Last night Reggi3 and I were just discussing how 2010 has so far, been a great year for music – this just reaffirms that fact...Here`s a track off Janelle’s upcoming album The ArchAndroid.The track is co-written by Monáe and produced by the Wondaland Arts Society, consisting of Nate “Rocket” Wonder and Chuck Lightning, featuring Big Boi of OutKast The single will be available on February 12th, officially via her website, JanelleMonae.com..
This simplistic, piano driven track puts Rahel’s stunning vocals on full display. I j’dore this –Ya’ll need to keep you eyes and ears firmly locked on this lady – she’s the future.
Brand spanking new Brittany Bosco track called “Ragdoll”
The first things that rushed through my mind upon hearing this. “Ragdoll” is clearly, a very, very big departure to what Bosco has previously put out. With a heavy rock influence, Brittany sounds like she’s the lead singer of a band as opposed to the forward thinking soul singer we’ve all come to know.
If I’m being truthful, I don’t know. I think I’d need to hear the entire song before I can really make a judgement. My initial reactions are quite simply: uncertainty. I do agree that it is essential to switch things up, remain interesting and as an artist, to push boundaries – but this, for me, may be a little far out there.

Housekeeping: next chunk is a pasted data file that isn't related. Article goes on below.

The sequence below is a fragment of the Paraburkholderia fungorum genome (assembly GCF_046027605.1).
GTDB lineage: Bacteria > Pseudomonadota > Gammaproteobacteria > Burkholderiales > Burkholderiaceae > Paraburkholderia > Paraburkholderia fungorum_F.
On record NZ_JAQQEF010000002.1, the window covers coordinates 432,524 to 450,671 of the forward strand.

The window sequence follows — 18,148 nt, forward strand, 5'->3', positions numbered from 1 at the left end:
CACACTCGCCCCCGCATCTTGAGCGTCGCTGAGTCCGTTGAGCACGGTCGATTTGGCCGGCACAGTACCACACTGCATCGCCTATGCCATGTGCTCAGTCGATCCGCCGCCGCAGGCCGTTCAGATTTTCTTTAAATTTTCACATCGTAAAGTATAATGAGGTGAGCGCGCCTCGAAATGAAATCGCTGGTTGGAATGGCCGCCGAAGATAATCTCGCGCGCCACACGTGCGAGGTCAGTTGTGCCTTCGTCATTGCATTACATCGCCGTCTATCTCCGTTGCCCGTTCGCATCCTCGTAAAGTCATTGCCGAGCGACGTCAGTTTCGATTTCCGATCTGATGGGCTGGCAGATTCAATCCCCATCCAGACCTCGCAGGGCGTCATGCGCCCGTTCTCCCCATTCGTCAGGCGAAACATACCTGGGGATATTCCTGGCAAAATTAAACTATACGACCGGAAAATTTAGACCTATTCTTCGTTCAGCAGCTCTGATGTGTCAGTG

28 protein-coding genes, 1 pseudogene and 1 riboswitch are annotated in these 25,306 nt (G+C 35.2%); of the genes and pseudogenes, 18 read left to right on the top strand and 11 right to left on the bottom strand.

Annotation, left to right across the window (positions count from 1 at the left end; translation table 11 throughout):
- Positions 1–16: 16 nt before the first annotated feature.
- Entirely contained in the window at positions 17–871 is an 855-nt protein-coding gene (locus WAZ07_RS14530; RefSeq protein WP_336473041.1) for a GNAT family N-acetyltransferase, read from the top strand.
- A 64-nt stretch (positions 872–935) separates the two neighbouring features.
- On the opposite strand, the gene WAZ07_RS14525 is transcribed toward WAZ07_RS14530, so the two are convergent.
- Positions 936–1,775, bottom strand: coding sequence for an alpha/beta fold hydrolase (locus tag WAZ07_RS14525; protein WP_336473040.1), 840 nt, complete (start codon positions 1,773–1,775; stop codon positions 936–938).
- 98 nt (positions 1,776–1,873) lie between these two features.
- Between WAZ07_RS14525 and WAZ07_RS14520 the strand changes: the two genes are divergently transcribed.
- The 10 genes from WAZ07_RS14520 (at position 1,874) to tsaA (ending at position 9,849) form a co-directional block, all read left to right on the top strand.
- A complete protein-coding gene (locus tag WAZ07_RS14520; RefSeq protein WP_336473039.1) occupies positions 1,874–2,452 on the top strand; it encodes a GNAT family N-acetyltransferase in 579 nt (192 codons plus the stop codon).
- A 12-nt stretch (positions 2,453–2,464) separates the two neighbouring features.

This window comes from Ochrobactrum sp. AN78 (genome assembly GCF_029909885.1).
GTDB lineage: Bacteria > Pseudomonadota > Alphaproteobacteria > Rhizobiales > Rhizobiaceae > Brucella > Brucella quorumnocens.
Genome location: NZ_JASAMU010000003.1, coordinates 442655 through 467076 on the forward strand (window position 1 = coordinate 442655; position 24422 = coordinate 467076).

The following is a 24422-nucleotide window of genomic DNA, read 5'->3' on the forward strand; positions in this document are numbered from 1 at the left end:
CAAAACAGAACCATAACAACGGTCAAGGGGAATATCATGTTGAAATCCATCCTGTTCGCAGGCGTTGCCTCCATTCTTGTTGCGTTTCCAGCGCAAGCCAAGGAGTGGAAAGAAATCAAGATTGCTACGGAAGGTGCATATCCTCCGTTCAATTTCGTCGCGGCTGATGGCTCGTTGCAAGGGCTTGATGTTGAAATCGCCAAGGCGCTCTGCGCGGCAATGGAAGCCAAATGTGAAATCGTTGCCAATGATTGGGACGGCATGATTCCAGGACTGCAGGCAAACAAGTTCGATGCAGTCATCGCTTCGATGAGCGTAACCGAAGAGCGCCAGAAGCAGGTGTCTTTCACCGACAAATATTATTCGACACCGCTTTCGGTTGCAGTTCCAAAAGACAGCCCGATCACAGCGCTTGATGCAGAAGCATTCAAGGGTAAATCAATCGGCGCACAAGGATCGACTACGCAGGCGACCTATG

Brittany is one of the those rare artists who actually excite me. I look forward to hearing new material from her – that fact remains true. I need to hear this track fully and I need to hear more music from her upcoming project. Excited!
UK SONGSTRESS CORINNE BAILEY RAE HAS PREMIERED HER NEW MUSIC VIDEO FOR HER SECOND SINGLE " “PARIS NIGHTS / NEW YORK MORNINGS" OFF HER SECOND ALBUM "THE SEA" WHICH DEBUT IN BOTH IN THE US/UK CHARTS (NUMBER 5 IN UK CHARTS & NUMBER 7 ON BILLBOARD`S CHART)
"In the fall season of 2000, McQueen moved his collection from London to Paris with a collection titled Eshu, dedicated to the religious philosophy and iconography of the pre-colonial Yoruba people of West Africa..."
The 40-year-old committed suicide just three years after his close friend, Isabella Blow - who plucked him from obscurity and helped him become a star - killed herself.
A source at McQueen’s office this afternoon confirmed his death, saying: ‘It is a tragic loss. We are not making a comment at this time out of respect for the McQueen family.’
His death comes just days before the start of London Fashion Week and weeks before he was due to unveil his new collection at Paris Fashion Week on March 9.
Born in the East End and the son of a taxi driver, McQueen got his training in tailoring in Savile Row, eventually making suits for Prince Charles, and won the distinction of being named British designer of the year four times between 1996 and 2003.
He went on to be awarded the CBE, as well as being named International Designer of the Year at the Council of Fashion Designer Awards.
McQueen became the 'enfant terrible' of the fashion world after he was famously discovered by Isabella Blow, who was fashion director of Tatler.